Posted 3/21/2020


My last column (LD+A, April) talked about how a candidate can put together an effective résumé. In this column, I’ll discuss the résumé from the hiring manager’s perspective. The issues raised apply whether you’re a Fortune 500 lighting or electrical manufacturer, a 10-person design firm, a rep agency for a major lighting company or a regional distributor chain.

There is always a danger of relying too much on a résumé when evaluating candidates and choosing whom to interview. Take the search I once conducted for a human resources manager for a major lighting fixture manufacturer. The two main requirements (besides a background in HR management) were experience working for a manufacturer and working in a union environment. We presented about six candidates, all of whom had the requisite background. All except one. This one candidate had a background working in human resources for retail chains but had absolutely no experience working with unions. The company initially balked at us presenting this candidate, thinking an interview would be a waste of time. But guess who eventually got the job?


While the résumé is certainly important, it doesn’t paint a complete picture of a candidate’s suitability for a position. Mary Lindenmuth, our recruiting director for Finance, Manufacturing & Supply Chain, says, “If someone has 20 years’ experience, it’s hard to put that all on one page.” Reading between the lines, you don’t want to make assumptions on what candidates truly can do or have done, or what they can’t or haven’t done. Another factor to consider: Many times résumés are written by someone else. So the very résumé you’re impressed with may not have been created by the candidate in question.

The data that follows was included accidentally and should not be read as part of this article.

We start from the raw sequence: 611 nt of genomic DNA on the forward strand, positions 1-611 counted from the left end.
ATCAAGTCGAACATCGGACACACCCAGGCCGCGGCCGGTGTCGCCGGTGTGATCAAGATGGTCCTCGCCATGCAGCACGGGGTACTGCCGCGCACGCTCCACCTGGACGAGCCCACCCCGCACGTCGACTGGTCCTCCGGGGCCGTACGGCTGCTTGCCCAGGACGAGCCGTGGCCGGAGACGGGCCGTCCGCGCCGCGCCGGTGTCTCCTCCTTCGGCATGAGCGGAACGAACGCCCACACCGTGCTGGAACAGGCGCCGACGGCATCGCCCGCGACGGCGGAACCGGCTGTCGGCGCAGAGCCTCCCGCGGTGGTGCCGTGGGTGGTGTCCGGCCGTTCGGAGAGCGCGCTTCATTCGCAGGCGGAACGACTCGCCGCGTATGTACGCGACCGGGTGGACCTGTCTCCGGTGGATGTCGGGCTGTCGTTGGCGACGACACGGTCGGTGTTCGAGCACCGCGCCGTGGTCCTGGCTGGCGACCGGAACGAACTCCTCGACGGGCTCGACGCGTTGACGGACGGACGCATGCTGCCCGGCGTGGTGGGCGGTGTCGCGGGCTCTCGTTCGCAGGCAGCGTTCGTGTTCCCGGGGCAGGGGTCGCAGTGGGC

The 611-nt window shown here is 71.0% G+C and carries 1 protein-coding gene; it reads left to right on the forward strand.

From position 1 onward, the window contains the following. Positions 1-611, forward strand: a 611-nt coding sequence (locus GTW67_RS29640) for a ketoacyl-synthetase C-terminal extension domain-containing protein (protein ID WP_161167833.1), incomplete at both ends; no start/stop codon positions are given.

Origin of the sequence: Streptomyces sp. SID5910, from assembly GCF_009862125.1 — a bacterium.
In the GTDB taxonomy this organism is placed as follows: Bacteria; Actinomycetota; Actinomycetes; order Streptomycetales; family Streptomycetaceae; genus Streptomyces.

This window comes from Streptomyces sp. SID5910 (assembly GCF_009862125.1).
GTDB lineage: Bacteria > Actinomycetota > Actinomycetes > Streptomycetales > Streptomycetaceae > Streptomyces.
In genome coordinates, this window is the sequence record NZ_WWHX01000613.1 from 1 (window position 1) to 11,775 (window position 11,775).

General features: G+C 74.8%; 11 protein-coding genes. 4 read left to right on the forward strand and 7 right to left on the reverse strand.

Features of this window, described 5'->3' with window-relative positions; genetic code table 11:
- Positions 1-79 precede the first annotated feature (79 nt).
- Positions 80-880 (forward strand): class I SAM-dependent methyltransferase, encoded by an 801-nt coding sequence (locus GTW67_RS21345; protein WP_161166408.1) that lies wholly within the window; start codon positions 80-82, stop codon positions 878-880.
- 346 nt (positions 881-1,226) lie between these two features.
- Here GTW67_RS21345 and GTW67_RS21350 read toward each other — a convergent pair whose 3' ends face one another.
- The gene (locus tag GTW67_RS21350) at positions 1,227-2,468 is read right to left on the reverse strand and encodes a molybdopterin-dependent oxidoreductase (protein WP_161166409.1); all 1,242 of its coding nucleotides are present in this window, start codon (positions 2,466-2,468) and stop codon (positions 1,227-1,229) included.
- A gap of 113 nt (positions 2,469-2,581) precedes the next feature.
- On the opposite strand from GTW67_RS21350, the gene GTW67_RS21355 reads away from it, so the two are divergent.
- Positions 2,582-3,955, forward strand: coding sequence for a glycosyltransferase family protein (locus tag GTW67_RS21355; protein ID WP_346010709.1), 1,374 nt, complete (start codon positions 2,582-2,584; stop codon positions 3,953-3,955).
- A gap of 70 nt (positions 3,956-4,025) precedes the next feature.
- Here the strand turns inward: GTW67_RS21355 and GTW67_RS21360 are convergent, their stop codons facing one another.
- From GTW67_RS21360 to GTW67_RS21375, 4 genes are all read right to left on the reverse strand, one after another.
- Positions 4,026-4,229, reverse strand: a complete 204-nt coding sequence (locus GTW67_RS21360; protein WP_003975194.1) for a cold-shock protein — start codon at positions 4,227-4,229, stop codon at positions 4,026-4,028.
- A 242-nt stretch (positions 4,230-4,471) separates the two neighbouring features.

What follows are four things hiring managers should look for that may not exactly jump out from the résumé in hand.

Chemistry. One of the most important criteria for a good match between candidate and company is a candidate’s personality and potential chemistry—how she would fit in with your company. This is particularly true in the case of sales positions, where good chemistry can play a large part in a successful fit of a new employee on your team.

Sales managers in our industry put much more emphasis on chemistry for sales positions than manufacturing and engineering managers may for technical positions. In those disciplines, the hiring decision is more frequently based on certain skill sets, manufacturing processes, specific software knowledge and other criteria. But chemistry counts here, as well. You can get the brightest 4.0 grad out of a highly regarded school but if he’s not the right fit for your organization—let’s say non-collaborative or overly arrogant—he can become a cancer that can destroy your department. And if you’re a small company—say a 20-person rep agency or design firm—having the right personality that fits in with your existing team is even more critical.